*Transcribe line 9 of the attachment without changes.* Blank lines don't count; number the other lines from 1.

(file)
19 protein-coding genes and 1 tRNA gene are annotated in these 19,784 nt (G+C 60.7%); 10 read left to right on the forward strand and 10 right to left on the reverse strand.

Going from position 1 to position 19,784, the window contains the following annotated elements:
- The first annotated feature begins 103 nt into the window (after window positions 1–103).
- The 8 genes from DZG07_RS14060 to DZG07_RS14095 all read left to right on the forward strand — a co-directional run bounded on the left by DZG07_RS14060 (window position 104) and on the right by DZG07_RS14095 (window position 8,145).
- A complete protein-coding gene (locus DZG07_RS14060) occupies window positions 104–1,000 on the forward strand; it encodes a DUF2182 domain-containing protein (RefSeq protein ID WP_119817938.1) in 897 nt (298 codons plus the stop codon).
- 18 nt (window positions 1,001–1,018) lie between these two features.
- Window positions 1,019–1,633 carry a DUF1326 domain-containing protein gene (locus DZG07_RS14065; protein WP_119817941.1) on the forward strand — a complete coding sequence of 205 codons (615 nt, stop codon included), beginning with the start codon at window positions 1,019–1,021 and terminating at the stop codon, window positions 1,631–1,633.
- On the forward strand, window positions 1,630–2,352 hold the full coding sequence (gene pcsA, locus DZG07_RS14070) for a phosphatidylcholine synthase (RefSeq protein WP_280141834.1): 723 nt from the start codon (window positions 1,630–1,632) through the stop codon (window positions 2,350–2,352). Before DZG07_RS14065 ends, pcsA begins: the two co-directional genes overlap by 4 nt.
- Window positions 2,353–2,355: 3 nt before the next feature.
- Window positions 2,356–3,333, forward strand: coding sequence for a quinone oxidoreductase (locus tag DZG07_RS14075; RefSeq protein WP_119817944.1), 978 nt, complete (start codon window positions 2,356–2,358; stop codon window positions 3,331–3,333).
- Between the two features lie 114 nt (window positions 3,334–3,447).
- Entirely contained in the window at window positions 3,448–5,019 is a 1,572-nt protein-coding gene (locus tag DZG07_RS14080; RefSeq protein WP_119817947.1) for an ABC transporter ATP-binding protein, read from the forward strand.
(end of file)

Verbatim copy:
- Window positions 2,353–2,355: 3 nt before the next feature.